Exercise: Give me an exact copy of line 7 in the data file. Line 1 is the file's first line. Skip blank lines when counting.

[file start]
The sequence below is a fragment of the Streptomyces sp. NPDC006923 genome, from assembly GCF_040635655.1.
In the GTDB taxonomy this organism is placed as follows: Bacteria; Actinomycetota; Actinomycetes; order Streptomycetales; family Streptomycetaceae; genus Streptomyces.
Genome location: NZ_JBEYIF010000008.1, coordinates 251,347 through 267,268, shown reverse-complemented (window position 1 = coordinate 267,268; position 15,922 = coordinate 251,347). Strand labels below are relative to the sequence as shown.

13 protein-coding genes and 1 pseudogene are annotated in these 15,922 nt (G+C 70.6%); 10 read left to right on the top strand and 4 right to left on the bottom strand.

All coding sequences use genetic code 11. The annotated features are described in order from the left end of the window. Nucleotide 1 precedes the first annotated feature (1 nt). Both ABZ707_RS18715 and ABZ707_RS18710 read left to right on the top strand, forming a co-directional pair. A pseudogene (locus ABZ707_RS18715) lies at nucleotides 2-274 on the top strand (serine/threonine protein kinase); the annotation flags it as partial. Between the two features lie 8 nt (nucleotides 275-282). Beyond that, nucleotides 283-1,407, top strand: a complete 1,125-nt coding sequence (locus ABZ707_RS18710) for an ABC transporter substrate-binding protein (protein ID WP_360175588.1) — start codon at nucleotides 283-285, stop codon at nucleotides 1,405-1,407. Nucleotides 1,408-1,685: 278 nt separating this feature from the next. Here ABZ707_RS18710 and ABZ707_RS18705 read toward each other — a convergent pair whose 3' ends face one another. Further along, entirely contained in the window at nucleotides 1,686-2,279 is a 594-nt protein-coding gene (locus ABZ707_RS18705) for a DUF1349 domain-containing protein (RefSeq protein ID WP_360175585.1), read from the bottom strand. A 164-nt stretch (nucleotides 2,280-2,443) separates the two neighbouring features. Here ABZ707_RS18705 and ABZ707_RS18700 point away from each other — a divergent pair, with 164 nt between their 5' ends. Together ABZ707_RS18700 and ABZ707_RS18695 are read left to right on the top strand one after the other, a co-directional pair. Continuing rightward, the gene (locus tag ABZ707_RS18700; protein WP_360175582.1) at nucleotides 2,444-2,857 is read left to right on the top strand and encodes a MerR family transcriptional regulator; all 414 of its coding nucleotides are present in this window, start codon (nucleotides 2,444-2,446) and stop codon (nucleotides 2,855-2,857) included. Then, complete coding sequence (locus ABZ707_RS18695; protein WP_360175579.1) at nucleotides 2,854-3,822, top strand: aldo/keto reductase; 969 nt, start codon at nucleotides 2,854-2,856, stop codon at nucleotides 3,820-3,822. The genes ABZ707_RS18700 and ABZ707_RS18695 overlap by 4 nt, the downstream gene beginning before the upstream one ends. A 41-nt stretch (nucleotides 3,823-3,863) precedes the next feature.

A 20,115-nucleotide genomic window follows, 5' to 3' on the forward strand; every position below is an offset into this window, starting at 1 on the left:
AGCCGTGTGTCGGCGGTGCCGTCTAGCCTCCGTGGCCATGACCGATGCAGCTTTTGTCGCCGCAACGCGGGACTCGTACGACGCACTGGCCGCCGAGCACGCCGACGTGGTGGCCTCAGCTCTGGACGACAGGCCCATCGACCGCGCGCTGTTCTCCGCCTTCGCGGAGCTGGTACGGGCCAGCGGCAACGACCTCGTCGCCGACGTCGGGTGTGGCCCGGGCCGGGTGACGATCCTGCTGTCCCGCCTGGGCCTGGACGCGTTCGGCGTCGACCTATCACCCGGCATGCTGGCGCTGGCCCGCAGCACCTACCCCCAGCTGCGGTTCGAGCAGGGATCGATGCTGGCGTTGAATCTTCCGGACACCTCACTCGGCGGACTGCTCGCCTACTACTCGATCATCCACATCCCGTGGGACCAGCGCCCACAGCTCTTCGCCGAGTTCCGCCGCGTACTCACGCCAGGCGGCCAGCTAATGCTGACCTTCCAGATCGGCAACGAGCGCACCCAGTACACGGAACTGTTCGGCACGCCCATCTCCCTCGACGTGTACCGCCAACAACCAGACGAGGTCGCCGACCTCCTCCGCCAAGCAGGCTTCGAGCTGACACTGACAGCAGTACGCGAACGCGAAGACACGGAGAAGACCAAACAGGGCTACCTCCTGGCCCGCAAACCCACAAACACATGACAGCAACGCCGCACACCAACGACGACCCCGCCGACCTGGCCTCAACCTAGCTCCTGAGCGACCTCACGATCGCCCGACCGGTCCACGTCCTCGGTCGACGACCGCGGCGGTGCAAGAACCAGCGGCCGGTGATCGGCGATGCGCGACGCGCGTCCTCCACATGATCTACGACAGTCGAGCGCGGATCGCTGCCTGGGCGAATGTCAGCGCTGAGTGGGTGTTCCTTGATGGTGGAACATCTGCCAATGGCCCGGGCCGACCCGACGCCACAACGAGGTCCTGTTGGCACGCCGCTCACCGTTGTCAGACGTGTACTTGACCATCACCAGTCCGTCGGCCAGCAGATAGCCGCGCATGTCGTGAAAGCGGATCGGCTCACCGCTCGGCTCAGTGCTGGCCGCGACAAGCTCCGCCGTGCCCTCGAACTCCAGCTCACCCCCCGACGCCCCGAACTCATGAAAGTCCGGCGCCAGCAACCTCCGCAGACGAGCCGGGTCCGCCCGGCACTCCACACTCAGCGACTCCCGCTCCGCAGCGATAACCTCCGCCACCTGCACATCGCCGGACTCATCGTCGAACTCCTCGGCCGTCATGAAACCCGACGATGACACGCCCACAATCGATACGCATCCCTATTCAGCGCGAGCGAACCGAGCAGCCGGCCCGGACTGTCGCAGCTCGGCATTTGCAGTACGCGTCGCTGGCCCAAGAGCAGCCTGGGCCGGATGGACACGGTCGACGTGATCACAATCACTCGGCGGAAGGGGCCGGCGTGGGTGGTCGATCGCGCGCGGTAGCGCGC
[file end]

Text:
AGCCGTGTGTCGGCGGTGCCGTCTAGCCTCCGTGGCCATGACCGATGCAGCTTTTGTCGCCGCAACGCGGGACTCGTACGACGCACTGGCCGCCGAGCACGCCGACGTGGTGGCCTCAGCTCTGGACGACAGGCCCATCGACCGCGCGCTGTTCTCCGCCTTCGCGGAGCTGGTACGGGCCAGCGGCAACGACCTCGTCGCCGACGTCGGGTGTGGCCCGGGCCGGGTGACGATCCTGCTGTCCCGCCTGGGCCTGGACGCGTTCGGCGTCGACCTATCACCCGGCATGCTGGCGCTGGCCCGCAGCACCTACCCCCAGCTGCGGTTCGAGCAGGGATCGATGCTGGCGTTGAATCTTCCGGACACCTCACTCGGCGGACTGCTCGCCTACTACTCGATCATCCACATCCCGTGGGACCAGCGCCCACAGCTCTTCGCCGAGTTCCGCCGCGTACTCACGCCAGGCGGCCAGCTAATGCTGACCTTCCAGATCGGCAACGAGCGCACCCAGTACACGGAACTGTTCGGCACGCCCATCTCCCTCGACGTGTACCGCCAACAACCAGACGAGGTCGCCGACCTCCTCCGCCAAGCAGGCTTCGAGCTGACACTGACAGCAGTACGCGAACGCGAAGACACGGAGAAGACCAAACAGGGCTACCTCCTGGCCCGCAAACCCACAAACACATGACAGCAACGCCGCACACCAACGACGACCCCGCCGACCTGGCCTCAACCTAGCTCCTGAGCGACCTCACGATCGCCCGACCGGTCCACGTCCTCGGTCGACGACCGCGGCGGTGCAAGAACCAGCGGCCGGTGATCGGCGATGCGCGACGCGCGTCCTCCACATGATCTACGACAGTCGAGCGCGGATCGCTGCCTGGGCGAATGTCAGCGCTGAGTGGGTGTTCCTTGATGGTGGAACATCTGCCAATGGCCCGGGCCGACCCGACGCCACAACGAGGTCCTGTTGGCACGCCGCTCACCGTTGTCAGACGTGTACTTGACCATCACCAGTCCGTCGGCCAGCAGATAGCCGCGCATGTCGTGAAAGCGGATCGGCTCACCGCTCGGCTCAGTGCTGGCCGCGACAAGCTCCGCCGTGCCCTCGAACTCCAGCTCACCCCCCGACGCCCCGAACTCATGAAAGTCCGGCGCCAGCAACCTCCGCAGACGAGCCGGGTCCGCCCGGCACTCCACACTCAGCGACTCCCGCTCCGCAGCGATAACCTCCGCCACCTGCACATCGCCGGACTCATCGTCGAACTCCTCGGCCGTCATGAAACCCGACGATGACACGCCCACAATCGATACGCATCCCTATTCAGCGCGAGCGAACCGAGCAGCCGGCCCGGACTGTCGCAGCTCGGCATTTGCAGTACGCGTCGCTGGCCCAAGAGCAGCCTGGGCCGGATGGACACGGTCGACGTGATCACAATCACTCGGCGGAAGGGGCCGGCGTGGGTGGTCGATCGCGCGCGGTAGCGCGC